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Can I flush unused medication down the toilet?

Published: September 26, 2014 05:30 PM

Flushing is not advised for most drugs because of concerns that trace amounts of drugs can end up in the water supply. The Food and Drug Administration suggests that most medications should be thrown out in your household trash by mixing pills or tablets with coffee grounds, kitty litter, or sawdust to obscure the drugs. Then, place the mixture in a sealable plastic bag or other container that won’t leak. Also too, remove prescription container labels that show any personal information.

For a select few medicines that are especially harmful or even fatal if accidentally taken by someone else—particularly a child—the FDA does have a "flush list." It is short, and mostly contains potent narcotic painkillers known as opioids, such as Percocet (oxycodone and acetaminophen), Oxycontin (oxycodone hydrochloride) or Abstral (fentanyl)—that the agency suggests flushing.

About 45 people a day, more than 16,600 people a year, die from overdoses of these drugs. And many of these deaths were of people who were not taking a drug prescribed for them, according to a 2012 report by the national Centers for Disease Control and Prevention.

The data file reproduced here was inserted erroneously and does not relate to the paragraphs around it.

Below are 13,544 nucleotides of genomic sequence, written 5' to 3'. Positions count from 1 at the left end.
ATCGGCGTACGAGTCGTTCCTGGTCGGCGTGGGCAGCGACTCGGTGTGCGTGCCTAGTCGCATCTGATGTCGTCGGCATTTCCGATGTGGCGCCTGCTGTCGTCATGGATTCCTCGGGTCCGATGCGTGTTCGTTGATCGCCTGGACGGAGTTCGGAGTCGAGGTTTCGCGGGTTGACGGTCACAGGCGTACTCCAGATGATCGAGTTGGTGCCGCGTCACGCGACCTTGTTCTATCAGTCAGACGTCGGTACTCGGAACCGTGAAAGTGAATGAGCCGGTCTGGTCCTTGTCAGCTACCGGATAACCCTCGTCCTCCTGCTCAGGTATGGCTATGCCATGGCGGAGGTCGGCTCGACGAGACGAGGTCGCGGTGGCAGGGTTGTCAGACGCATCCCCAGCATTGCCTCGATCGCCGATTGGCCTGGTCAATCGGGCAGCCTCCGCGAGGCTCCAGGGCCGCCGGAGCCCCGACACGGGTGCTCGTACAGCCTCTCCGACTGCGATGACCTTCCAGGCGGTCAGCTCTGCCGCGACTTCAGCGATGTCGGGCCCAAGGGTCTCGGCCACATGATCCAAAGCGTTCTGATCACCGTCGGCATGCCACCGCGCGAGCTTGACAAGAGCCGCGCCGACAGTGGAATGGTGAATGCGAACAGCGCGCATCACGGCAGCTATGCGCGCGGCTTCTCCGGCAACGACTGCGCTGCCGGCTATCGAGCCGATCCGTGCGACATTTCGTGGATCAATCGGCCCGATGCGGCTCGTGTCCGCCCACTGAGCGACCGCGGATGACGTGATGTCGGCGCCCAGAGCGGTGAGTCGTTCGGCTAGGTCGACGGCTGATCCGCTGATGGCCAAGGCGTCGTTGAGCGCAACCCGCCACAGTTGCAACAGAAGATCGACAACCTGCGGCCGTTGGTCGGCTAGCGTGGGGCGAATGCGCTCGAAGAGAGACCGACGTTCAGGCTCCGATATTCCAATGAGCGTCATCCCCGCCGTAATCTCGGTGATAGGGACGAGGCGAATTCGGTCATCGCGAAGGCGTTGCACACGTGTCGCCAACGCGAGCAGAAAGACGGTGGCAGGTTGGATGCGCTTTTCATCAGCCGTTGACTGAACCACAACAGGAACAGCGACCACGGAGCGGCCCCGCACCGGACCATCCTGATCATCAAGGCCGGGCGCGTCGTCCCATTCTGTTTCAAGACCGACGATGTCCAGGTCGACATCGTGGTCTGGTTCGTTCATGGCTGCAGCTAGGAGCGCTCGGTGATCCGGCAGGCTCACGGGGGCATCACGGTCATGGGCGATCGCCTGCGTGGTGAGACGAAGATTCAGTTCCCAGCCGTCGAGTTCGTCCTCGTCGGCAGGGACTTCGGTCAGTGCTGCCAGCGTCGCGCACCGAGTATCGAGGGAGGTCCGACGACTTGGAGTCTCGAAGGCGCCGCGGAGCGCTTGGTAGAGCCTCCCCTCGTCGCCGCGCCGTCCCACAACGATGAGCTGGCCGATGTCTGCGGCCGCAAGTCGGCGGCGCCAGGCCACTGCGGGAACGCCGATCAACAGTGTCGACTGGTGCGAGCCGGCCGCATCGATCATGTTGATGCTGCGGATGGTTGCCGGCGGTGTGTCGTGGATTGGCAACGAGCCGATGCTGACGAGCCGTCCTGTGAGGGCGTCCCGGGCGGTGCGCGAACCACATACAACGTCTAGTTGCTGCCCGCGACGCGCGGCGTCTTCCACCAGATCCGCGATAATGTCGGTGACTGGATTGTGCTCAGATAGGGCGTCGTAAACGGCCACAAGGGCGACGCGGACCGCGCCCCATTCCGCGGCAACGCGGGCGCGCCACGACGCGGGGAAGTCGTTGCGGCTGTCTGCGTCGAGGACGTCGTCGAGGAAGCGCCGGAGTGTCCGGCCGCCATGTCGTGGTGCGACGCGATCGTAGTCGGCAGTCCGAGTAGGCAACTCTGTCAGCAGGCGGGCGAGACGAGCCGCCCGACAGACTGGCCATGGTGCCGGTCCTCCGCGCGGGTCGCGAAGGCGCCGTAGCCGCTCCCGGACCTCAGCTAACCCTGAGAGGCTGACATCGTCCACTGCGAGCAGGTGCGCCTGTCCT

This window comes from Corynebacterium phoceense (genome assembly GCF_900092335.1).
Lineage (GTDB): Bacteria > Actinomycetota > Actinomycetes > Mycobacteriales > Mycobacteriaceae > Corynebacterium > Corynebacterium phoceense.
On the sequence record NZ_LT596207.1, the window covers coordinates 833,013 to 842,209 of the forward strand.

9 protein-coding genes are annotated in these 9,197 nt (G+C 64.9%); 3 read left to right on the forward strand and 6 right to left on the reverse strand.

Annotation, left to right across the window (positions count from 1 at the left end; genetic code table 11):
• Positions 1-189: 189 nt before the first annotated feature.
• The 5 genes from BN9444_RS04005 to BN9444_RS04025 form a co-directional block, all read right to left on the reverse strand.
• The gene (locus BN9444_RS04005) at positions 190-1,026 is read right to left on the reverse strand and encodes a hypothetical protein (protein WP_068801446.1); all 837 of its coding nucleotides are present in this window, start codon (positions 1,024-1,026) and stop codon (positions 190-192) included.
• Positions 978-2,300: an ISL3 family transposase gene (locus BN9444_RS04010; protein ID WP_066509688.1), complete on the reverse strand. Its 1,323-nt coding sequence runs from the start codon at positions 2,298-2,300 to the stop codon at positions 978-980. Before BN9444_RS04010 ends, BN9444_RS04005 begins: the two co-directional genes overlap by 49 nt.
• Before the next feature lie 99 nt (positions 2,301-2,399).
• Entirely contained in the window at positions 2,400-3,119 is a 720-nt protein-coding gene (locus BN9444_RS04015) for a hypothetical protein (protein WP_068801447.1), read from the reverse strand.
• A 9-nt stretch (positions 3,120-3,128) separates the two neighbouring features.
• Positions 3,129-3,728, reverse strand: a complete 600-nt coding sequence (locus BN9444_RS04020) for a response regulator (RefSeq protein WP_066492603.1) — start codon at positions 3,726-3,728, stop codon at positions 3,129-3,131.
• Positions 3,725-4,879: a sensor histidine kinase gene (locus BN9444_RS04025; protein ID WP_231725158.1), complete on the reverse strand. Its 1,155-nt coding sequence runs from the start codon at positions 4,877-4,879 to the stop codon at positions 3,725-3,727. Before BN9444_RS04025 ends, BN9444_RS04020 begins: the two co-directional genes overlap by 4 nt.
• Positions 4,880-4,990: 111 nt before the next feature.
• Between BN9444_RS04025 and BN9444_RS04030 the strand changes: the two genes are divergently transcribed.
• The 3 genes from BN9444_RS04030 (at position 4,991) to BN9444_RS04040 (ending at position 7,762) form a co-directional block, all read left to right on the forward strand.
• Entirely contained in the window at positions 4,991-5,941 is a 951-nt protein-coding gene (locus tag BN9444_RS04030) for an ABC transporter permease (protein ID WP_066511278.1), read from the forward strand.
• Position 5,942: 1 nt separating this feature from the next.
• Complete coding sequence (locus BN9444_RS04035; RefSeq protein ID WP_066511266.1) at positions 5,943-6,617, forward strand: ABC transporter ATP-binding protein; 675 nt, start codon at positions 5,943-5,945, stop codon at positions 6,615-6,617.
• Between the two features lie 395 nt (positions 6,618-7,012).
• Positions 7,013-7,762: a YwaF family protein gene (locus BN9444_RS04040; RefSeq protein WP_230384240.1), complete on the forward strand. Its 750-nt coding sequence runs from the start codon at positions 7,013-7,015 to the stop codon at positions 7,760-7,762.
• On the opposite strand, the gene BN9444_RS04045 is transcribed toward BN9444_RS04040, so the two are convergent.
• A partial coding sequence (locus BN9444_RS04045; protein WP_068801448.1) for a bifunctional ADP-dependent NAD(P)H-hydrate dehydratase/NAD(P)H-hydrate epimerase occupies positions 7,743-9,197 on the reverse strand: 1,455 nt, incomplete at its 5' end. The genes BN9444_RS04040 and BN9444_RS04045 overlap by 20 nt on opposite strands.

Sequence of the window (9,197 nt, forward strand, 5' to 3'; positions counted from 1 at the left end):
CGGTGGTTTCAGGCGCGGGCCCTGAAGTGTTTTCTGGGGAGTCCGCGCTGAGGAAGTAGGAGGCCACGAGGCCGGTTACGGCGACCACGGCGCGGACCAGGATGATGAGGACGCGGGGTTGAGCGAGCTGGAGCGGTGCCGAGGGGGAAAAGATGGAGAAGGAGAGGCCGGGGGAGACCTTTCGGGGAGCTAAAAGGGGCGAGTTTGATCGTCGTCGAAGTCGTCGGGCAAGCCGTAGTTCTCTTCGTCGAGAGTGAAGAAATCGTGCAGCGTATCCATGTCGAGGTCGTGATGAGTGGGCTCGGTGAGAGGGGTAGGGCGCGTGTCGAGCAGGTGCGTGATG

Starting next month, as part of widespread efforts to curb misuse and abuse, opioids will be harder to get—because of tighter prescribing rules—and easier to safely discard. Thanks to new regulations at Drug Enforcement Administration, starting Oct. 9, 2014, you’ll be able to drop off unused drugs, including opioids, at pharmacies, hospitals, clinics, and long-term care centers, and other authorized collectors.

Find out why Vicodin and other prescription painkillers will soon be harder to get

Meanwhile, the next National Take-Back event takes place on Saturday Sept. 27. To find a drop-off location near you, visit the DEA’s website.

When in doubt about proper disposal of your leftover medicines, talk to your pharmacist or check with the online resource Dispose My Meds for pharmacies near you that accept and dispose of leftover medicines.


—Ginger Skinner

Editor's Note:

This article and related materials are made possible by a grant from the state Attorney General Consumer and Prescriber Education Grant Program, which is funded by the multistate settlement of consumer-fraud claims regarding the marketing of the prescription drug Neurontin (gabapentin).

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